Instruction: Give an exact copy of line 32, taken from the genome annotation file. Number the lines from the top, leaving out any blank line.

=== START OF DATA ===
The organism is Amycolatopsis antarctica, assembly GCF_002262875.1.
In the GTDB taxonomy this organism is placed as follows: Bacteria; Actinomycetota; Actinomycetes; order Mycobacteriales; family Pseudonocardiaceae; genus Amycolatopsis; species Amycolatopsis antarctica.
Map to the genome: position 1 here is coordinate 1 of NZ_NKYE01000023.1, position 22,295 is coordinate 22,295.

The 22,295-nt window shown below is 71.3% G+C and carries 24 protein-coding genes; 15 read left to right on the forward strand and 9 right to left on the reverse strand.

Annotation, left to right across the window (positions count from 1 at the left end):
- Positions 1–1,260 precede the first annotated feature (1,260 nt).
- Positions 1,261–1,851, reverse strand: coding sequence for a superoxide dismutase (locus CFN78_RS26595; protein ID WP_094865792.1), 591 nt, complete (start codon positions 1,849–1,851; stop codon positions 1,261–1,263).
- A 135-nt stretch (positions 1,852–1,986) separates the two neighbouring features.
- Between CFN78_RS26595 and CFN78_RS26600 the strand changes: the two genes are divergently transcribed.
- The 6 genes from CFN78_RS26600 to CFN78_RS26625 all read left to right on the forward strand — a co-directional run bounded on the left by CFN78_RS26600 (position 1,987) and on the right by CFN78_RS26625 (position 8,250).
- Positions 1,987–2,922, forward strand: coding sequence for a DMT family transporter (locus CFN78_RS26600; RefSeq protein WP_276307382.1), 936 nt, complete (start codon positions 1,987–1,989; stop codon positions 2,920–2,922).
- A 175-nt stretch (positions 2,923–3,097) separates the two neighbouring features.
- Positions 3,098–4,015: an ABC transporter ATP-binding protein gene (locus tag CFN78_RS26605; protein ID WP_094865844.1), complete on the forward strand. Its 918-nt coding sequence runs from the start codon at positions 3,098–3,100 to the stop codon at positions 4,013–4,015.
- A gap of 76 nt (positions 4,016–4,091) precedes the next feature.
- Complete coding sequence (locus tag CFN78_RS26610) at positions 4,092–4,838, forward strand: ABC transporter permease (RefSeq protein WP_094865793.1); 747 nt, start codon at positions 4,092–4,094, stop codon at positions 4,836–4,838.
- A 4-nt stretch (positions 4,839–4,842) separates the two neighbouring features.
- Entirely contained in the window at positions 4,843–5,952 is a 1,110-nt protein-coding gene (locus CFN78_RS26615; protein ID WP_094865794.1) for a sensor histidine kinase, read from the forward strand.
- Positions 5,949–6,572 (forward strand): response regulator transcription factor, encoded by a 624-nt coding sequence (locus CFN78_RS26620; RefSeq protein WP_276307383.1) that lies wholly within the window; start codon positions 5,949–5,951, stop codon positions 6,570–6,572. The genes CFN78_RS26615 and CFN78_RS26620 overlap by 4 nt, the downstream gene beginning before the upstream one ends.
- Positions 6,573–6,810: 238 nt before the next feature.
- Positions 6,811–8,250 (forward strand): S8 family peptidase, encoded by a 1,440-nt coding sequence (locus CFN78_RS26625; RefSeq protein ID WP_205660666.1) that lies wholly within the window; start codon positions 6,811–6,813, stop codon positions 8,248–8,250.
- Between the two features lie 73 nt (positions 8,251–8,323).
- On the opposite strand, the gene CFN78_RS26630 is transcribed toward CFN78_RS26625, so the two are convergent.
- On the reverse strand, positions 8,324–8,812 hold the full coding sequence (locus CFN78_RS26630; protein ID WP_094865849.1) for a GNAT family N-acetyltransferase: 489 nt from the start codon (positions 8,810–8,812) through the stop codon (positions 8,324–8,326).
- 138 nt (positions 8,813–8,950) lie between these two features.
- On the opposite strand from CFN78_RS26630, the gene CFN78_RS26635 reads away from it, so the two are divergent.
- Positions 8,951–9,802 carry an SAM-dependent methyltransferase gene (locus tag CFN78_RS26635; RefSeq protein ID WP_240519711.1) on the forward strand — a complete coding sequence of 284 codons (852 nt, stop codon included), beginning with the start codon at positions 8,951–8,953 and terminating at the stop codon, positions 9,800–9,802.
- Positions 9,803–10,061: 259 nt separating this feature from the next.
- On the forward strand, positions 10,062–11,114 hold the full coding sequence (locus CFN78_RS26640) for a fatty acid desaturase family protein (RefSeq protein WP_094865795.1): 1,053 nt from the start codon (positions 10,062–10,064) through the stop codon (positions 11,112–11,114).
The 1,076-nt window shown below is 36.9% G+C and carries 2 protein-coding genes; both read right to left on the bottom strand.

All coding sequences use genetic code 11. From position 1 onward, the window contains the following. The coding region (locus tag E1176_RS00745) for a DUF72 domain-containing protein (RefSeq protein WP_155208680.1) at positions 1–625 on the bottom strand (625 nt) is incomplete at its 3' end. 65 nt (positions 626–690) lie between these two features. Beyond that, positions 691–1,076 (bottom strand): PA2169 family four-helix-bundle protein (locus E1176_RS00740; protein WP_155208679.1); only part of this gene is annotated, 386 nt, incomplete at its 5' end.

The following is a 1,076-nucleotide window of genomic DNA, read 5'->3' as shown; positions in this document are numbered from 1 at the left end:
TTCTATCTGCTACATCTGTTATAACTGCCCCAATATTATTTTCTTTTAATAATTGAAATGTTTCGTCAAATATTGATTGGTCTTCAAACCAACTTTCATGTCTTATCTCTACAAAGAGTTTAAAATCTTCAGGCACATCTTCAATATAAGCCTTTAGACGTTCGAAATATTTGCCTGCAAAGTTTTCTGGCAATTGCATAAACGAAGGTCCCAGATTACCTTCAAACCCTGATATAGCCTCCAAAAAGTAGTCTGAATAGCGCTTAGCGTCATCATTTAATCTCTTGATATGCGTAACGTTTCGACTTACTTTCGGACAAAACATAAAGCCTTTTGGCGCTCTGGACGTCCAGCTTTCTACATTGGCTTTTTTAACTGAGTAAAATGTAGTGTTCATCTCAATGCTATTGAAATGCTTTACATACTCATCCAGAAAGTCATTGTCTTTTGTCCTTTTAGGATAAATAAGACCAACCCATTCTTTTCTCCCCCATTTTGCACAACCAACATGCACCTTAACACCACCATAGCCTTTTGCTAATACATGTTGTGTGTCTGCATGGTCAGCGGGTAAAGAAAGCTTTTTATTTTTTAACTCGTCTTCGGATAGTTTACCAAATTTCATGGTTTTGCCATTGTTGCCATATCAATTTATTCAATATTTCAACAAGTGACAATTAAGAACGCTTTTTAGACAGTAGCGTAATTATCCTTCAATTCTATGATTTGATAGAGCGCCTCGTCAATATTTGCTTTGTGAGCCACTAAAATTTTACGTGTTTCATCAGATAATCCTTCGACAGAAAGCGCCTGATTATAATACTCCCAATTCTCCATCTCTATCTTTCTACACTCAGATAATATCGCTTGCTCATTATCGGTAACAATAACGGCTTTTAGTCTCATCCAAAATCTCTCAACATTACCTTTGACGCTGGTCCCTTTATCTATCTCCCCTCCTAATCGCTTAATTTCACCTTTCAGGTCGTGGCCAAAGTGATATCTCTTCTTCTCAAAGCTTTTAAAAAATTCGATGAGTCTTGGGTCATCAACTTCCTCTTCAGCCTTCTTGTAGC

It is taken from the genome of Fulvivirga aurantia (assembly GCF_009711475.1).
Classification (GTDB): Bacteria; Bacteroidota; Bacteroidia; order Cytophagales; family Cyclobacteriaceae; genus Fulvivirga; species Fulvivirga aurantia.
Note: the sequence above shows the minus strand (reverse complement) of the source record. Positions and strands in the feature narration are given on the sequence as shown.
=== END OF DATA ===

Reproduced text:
TTCTATCTGCTACATCTGTTATAACTGCCCCAATATTATTTTCTTTTAATAATTGAAATGTTTCGTCAAATATTGATTGGTCTTCAAACCAACTTTCATGTCTTATCTCTACAAAGAGTTTAAAATCTTCAGGCACATCTTCAATATAAGCCTTTAGACGTTCGAAATATTTGCCTGCAAAGTTTTCTGGCAATTGCATAAACGAAGGTCCCAGATTACCTTCAAACCCTGATATAGCCTCCAAAAAGTAGTCTGAATAGCGCTTAGCGTCATCATTTAATCTCTTGATATGCGTAACGTTTCGACTTACTTTCGGACAAAACATAAAGCCTTTTGGCGCTCTGGACGTCCAGCTTTCTACATTGGCTTTTTTAACTGAGTAAAATGTAGTGTTCATCTCAATGCTATTGAAATGCTTTACATACTCATCCAGAAAGTCATTGTCTTTTGTCCTTTTAGGATAAATAAGACCAACCCATTCTTTTCTCCCCCATTTTGCACAACCAACATGCACCTTAACACCACCATAGCCTTTTGCTAATACATGTTGTGTGTCTGCATGGTCAGCGGGTAAAGAAAGCTTTTTATTTTTTAACTCGTCTTCGGATAGTTTACCAAATTTCATGGTTTTGCCATTGTTGCCATATCAATTTATTCAATATTTCAACAAGTGACAATTAAGAACGCTTTTTAGACAGTAGCGTAATTATCCTTCAATTCTATGATTTGATAGAGCGCCTCGTCAATATTTGCTTTGTGAGCCACTAAAATTTTACGTGTTTCATCAGATAATCCTTCGACAGAAAGCGCCTGATTATAATACTCCCAATTCTCCATCTCTATCTTTCTACACTCAGATAATATCGCTTGCTCATTATCGGTAACAATAACGGCTTTTAGTCTCATCCAAAATCTCTCAACATTACCTTTGACGCTGGTCCCTTTATCTATCTCCCCTCCTAATCGCTTAATTTCACCTTTCAGGTCGTGGCCAAAGTGATATCTCTTCTTCTCAAAGCTTTTAAAAAATTCGATGAGTCTTGGGTCATCAACTTCCTCTTCAGCCTTCTTGTAGC